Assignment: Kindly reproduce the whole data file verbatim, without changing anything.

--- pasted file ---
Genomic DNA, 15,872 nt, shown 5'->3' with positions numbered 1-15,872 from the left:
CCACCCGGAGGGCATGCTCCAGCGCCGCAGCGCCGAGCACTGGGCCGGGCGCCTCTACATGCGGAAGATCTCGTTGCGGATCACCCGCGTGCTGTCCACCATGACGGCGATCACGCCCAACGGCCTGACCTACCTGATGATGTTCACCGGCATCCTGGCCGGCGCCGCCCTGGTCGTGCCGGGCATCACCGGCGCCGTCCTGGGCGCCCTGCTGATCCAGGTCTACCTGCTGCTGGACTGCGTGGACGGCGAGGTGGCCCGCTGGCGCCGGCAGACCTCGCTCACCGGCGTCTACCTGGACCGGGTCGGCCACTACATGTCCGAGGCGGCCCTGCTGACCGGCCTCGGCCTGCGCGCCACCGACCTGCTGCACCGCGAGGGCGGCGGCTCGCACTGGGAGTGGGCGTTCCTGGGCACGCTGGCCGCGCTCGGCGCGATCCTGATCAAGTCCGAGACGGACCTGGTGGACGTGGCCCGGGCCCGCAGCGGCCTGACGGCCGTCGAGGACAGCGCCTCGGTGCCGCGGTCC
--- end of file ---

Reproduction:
Genomic DNA, 15,872 nt, shown 5'->3' with positions numbered 1-15,872 from the left:
CCACCCGGAGGGCATGCTCCAGCGCCGCAGCGCCGAGCACTGGGCCGGGCGCCTCTACATGCGGAAGATCTCGTTGCGGATCACCCGCGTGCTGTCCACCATGACGGCGATCACGCCCAACGGCCTGACCTACCTGATGATGTTCACCGGCATCCTGGCCGGCGCCGCCCTGGTCGTGCCGGGCATCACCGGCGCCGTCCTGGGCGCCCTGCTGATCCAGGTCTACCTGCTGCTGGACTGCGTGGACGGCGAGGTGGCCCGCTGGCGCCGGCAGACCTCGCTCACCGGCGTCTACCTGGACCGGGTCGGCCACTACATGTCCGAGGCGGCCCTGCTGACCGGCCTCGGCCTGCGCGCCACCGACCTGCTGCACCGCGAGGGCGGCGGCTCGCACTGGGAGTGGGCGTTCCTGGGCACGCTGGCCGCGCTCGGCGCGATCCTGATCAAGTCCGAGACGGACCTGGTGGACGTGGCCCGGGCCCGCAGCGGCCTGACGGCCGTCGAGGACAGCGCCTCGGTGCCGCGGTCC